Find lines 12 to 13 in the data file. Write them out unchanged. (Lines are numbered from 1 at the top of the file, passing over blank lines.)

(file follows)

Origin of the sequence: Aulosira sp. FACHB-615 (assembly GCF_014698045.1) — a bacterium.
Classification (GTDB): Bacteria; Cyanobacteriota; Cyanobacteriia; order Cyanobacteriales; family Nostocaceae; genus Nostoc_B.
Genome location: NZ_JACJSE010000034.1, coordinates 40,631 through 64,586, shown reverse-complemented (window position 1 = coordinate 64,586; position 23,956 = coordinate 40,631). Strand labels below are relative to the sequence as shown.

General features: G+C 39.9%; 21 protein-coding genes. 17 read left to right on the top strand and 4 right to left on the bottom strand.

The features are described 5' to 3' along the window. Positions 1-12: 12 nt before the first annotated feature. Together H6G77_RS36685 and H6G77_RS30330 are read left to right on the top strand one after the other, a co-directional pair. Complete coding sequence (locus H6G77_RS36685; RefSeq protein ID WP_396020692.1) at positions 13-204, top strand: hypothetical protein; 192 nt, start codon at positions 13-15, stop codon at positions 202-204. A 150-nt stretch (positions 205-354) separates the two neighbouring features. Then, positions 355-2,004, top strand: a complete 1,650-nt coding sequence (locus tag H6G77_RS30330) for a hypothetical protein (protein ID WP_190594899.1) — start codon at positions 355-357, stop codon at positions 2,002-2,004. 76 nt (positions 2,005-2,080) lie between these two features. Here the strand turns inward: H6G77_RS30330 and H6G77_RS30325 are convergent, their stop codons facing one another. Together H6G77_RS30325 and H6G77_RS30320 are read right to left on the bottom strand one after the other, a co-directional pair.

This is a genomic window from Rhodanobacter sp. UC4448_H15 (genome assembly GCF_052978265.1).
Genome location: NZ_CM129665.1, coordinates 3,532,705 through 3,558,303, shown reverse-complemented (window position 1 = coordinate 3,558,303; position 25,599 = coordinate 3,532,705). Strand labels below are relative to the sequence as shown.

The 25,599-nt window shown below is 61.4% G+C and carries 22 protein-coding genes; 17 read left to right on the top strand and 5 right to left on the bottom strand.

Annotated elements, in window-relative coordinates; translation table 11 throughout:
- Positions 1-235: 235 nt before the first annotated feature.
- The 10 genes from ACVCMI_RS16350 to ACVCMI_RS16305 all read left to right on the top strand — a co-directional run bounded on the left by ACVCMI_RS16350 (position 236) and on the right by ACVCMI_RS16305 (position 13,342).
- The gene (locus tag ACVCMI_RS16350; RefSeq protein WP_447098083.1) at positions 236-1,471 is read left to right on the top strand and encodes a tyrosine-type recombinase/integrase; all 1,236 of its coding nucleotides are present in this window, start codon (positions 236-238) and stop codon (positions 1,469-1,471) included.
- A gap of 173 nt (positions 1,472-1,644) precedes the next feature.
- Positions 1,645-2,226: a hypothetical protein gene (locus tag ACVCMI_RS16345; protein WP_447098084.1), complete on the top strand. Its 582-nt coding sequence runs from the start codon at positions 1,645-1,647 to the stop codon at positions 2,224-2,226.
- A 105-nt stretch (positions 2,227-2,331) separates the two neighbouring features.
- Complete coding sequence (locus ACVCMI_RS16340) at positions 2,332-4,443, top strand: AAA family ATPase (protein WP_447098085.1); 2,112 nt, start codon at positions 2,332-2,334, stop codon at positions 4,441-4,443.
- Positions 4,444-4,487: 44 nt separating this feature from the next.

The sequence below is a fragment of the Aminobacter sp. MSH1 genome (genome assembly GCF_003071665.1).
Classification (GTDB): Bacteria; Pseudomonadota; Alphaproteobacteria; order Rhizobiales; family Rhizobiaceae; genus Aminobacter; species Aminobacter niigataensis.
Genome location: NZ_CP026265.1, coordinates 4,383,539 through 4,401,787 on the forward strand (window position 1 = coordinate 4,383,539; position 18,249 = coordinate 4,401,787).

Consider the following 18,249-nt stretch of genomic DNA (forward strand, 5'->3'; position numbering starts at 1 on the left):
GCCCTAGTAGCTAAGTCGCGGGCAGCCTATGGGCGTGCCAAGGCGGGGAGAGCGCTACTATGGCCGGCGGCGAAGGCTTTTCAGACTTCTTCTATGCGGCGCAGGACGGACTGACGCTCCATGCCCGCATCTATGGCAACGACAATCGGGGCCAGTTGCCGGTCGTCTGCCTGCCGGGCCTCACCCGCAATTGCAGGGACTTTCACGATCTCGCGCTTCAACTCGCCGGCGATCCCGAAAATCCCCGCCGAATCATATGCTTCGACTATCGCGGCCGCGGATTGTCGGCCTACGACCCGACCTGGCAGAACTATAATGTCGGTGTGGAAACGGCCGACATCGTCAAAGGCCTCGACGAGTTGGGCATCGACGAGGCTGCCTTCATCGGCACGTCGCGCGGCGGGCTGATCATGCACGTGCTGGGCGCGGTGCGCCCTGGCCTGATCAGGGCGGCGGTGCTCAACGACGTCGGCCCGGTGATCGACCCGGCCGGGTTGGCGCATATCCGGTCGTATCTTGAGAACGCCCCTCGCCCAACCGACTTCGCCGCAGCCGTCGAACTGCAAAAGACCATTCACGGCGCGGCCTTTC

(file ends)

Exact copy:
- The gene (locus tag ACVCMI_RS16350; RefSeq protein WP_447098083.1) at positions 236-1,471 is read left to right on the top strand and encodes a tyrosine-type recombinase/integrase; all 1,236 of its coding nucleotides are present in this window, start codon (positions 236-238) and stop codon (positions 1,469-1,471) included.
- A gap of 173 nt (positions 1,472-1,644) precedes the next feature.